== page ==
"I work with an immigration law firm in Irvine, CA" Afzali says. "Most of the time, I operate without regular phone or in-person contact with this client. From the beginning, we discussed the issue and decided e-mail contact was the best way to go."
And setting expectations up front will help weed out the long-distance clients that actually turn out to want in-person contact.
"Some people want more hand-holding and have difficulty with this kind of arrangement, even if they knew it was going to be this way from the start," he says. "If this kind of situation continues, you should develop a strategy to handle it, such as sending updates detailing what initiatives you'll work on next."
Agency pros may be able to manage long-distance relationships on a daily basis, but they must make at least the occasional pilgrimage, says Debra Seifert, senior communications counsel at Portland, OR-based McClenahan Bruer Communications. Seifert manages Plainview, NY-based Aeroflex, which designs, develops, and manufactures microelectronic and test and measurement products, and has plants scattered across the US and the UK.
Seifert says account teams should make sure they have a chance to meet clients at the outset of any relationship. "It is important to meet these people when you can," Seifert says, suggesting trade shows as a convenient location to do so.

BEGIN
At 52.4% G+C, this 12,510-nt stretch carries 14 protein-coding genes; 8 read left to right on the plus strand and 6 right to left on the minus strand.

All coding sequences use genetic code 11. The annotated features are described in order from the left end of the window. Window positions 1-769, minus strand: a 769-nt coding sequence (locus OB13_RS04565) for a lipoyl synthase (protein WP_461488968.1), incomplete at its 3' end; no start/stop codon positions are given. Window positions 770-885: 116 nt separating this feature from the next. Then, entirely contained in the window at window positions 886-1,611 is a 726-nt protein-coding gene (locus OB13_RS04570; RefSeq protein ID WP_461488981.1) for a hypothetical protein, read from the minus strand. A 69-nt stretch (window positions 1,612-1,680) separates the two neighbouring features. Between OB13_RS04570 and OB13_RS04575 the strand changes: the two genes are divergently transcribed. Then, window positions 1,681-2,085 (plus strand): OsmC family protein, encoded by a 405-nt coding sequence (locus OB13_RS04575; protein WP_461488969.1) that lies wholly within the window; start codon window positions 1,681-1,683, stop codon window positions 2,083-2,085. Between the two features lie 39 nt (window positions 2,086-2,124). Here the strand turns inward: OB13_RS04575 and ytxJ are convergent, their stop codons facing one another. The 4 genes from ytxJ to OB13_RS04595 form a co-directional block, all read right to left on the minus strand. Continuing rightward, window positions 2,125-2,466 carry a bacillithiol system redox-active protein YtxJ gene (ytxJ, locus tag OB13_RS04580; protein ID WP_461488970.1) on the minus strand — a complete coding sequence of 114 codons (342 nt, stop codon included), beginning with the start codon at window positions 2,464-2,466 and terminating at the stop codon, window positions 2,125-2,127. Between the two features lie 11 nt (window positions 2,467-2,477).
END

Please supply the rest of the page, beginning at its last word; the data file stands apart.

Seifert urges PR pros in similar situations to keep a status report current with action items, dates, and who is responsible.
Lastly, the firm's location may be its greatest asset, if promoted properly. Samantha Slavin has an agency in LA. As such, she can command the attention of out-of-town clients interested in cozying up to Tinseltown types.
For instance, she has been working with Pure Hapa skin care, a company based out of Hawaii and San Francisco that was looking for a firm that could reach out to celebrities and press.
"We communicate daily via e-mail and phone, and I provide weekly status reports to update the client on our day-to-day progress," Slavin says. "Since we began working together earlier this year, I've gotten Pure Hapa products into the hands of A-list stars like Teri Hatcher, Charlize Theron, and Cynthia Nixon."
Slavin has also included the products in events and gift bags surrounding the Emmy Awards and LA Fashion Week.
"I've definitely seen an increase in out-of-town clients, especially from companies who want to reach out to celebrities, TV shows, and films with their products," Slavin says. "Being based in LA, I can provide these services to companies based outside of Hollywood who don't normally have access to this type of opportunity."
But it need not be Hollywood. If an agency is interested in augmenting its client base with out-of-town clients, it should assess what local assets it has. Strong local relationships are a big selling point. So even though an agency may not be named the AOR, it might still be able to drum up steady campaign work.
Do work on your phone skills and use multiple forms of electronic communication
Do set expectations up front
Do make the occasional trip to get some face time
Don't fight or argue over e-mail. Use the phone to resolve issues
Don't expect to keep a 9-to-5 schedule with clients in multiple time zones
Don't be afraid to set boundaries, but be accommodating